ScienceAlert adds that “the force of the blast was 10,000 times that of a hydrogen bomb” and the decibel level reached 172, which had to be unbearably punishing since the pain threshold is 130 dB and the decibel scale is logarithmic.
It’s obviously hard to protect yourself against this sort of event, which happened over 125 years ago, but the reports of the world’s loudest known noise is instructive: noise is destructive.
Photo credit: Calbear22, photo released into the public domain
Phys.org reports how a tsunami that struck Hawaii in 2011–caused by the same earthquake that hit Japan and created the tsunami that triggered the Fukushima nuclear disaster–caused a temporary halt to boat traffic that allowed scientists “a rare glimpse into what the bays might sound like without human activities.” By luck, the tsunami hit while “a Duke University-lead team was recording underwater sound in four bays” on Hawaii’s Kona coat.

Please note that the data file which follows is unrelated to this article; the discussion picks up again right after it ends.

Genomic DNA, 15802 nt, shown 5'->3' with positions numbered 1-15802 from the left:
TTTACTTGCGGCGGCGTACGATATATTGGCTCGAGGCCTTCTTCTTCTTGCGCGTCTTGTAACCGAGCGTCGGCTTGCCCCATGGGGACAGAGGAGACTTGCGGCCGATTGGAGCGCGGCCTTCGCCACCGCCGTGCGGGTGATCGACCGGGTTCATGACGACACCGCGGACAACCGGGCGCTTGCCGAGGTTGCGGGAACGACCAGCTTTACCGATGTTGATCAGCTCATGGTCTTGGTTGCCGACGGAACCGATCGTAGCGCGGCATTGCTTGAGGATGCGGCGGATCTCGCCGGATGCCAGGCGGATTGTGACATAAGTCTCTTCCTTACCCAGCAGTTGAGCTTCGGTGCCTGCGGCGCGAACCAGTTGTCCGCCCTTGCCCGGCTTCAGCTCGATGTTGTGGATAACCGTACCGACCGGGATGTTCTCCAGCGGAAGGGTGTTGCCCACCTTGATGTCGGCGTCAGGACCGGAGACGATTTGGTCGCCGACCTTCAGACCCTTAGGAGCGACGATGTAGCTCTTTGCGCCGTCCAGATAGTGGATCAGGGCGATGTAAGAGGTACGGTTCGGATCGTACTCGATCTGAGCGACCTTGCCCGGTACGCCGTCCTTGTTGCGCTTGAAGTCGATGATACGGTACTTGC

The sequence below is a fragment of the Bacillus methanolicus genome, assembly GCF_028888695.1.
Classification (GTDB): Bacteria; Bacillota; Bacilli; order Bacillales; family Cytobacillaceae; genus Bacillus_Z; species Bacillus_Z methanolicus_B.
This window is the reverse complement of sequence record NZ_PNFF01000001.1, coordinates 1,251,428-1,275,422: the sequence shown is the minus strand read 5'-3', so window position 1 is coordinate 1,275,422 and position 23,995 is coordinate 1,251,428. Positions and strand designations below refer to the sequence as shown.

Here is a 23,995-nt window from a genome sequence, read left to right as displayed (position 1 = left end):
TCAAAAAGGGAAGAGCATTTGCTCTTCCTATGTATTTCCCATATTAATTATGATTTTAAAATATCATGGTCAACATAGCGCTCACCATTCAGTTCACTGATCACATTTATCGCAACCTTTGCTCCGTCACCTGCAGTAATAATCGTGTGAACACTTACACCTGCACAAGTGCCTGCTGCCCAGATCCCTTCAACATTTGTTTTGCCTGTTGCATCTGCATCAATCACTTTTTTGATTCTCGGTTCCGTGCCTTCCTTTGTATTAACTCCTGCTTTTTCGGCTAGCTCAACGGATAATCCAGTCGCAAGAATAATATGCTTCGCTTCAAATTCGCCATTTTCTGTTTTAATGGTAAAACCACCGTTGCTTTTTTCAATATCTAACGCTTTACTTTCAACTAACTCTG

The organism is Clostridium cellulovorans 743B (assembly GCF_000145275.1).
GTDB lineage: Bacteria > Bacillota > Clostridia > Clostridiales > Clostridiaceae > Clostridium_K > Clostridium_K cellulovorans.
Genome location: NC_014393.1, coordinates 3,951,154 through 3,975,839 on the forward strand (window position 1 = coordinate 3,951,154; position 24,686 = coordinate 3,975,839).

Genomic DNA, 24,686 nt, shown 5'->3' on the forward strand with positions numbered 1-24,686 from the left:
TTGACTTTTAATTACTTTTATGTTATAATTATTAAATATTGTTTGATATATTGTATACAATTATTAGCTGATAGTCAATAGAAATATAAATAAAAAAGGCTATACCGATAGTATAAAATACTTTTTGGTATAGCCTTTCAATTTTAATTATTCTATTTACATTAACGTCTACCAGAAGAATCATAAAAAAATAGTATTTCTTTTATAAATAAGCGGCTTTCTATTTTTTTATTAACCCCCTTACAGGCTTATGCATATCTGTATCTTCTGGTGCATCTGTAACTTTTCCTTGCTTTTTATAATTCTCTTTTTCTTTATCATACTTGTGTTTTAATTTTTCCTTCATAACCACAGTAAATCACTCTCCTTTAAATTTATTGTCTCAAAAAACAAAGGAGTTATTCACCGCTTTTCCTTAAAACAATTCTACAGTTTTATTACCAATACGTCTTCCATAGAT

It turns out that oceans are pretty loud. On the day of the tsunami, the loudest part of the day reached 98.8 decibels. Why are oceans so loud? “Because sound waves travel and are amplified differently in water than in air.” But 98.8 decibels was quiet compared to a reading on a typical day, as noise from boat traffic can reach up to 125 decibels, and the sound from nearby sonar exercises tops 143 decibels.
So what did the Duke study conclude? It showed that humans created the loudest disruptions and boat traffic and sonar were “significant causes of noise in all four bays.” Human-made noise has long been a concern of conservationists who fear that “interactions caused by dolphin-encounter boat tours and other human activities” are disrupting dolphins’ sleeping behaviors and potentially interfering with their hunt for food, since dolphins rest in the bays during the day to ready themselves for the hunt at night.